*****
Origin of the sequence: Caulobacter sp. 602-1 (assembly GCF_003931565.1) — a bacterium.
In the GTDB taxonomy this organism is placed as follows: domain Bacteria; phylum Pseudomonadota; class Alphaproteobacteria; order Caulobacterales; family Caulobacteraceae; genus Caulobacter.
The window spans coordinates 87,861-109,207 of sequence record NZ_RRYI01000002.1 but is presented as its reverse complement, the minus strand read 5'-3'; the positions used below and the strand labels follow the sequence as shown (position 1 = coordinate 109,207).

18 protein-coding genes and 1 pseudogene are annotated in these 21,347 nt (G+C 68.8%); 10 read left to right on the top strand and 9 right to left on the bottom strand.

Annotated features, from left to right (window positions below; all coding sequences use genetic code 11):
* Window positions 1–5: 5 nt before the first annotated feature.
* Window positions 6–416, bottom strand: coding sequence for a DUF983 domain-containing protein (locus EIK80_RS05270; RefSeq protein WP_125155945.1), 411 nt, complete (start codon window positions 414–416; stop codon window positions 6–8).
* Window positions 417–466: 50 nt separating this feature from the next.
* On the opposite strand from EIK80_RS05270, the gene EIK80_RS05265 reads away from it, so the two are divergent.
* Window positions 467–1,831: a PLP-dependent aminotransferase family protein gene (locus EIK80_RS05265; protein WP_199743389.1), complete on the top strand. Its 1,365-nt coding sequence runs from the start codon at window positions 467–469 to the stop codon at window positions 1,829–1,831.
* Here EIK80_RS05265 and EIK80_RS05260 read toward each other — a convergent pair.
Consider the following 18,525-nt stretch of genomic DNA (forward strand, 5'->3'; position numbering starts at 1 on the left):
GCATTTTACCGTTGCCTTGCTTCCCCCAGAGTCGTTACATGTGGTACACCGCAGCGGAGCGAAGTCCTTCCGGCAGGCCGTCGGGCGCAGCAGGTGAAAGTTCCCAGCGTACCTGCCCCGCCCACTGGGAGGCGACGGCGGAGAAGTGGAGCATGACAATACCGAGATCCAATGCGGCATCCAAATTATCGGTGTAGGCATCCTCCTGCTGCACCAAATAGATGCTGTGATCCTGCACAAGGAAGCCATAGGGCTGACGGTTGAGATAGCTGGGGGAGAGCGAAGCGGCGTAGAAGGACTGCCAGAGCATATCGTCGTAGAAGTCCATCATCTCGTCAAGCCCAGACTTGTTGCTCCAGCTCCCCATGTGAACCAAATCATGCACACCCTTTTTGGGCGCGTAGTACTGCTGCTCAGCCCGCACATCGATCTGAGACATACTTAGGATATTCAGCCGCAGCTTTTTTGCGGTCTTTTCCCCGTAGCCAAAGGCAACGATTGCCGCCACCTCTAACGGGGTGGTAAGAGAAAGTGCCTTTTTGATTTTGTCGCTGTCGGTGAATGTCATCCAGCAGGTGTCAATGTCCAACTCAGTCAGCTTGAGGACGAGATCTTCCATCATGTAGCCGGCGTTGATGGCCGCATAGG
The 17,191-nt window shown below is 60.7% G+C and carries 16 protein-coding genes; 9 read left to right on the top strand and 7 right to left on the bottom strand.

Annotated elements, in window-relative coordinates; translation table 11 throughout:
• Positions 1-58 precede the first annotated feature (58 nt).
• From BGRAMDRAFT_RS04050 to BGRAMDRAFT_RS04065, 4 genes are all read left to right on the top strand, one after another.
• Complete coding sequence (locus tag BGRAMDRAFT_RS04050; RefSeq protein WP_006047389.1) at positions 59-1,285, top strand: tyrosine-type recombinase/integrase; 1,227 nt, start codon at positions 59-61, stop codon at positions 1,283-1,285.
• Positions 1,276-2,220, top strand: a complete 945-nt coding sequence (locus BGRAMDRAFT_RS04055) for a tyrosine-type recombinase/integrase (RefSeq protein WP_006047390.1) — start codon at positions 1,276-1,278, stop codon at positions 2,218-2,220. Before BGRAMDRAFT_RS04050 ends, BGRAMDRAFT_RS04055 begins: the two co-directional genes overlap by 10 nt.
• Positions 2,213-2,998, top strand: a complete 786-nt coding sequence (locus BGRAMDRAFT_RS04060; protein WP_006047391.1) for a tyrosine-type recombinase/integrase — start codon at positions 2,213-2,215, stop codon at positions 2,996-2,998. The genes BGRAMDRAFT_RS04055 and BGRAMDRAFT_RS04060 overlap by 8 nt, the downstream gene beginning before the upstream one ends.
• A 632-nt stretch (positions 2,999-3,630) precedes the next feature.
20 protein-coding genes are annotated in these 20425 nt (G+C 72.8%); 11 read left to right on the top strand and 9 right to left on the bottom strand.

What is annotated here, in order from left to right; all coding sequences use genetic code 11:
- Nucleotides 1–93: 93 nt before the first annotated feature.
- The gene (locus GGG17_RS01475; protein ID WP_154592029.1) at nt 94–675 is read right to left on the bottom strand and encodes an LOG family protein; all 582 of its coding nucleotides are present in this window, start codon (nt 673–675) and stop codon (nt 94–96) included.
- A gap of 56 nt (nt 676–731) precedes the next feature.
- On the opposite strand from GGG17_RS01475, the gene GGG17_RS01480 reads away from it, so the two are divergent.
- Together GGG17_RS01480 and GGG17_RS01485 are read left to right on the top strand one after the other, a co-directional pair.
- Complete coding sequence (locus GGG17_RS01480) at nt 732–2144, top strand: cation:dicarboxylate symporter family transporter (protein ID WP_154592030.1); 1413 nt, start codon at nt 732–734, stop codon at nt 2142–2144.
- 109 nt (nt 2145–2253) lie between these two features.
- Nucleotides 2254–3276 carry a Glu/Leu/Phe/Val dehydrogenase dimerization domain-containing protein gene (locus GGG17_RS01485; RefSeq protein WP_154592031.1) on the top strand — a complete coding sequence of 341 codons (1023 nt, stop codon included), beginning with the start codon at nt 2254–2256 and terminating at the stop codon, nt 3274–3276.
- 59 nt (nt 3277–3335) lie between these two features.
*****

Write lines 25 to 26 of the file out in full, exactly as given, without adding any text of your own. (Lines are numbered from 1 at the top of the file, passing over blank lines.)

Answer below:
- The gene (locus GGG17_RS01475; protein ID WP_154592029.1) at nt 94–675 is read right to left on the bottom strand and encodes an LOG family protein; all 582 of its coding nucleotides are present in this window, start codon (nt 673–675) and stop codon (nt 94–96) included.
- A gap of 56 nt (nt 676–731) precedes the next feature.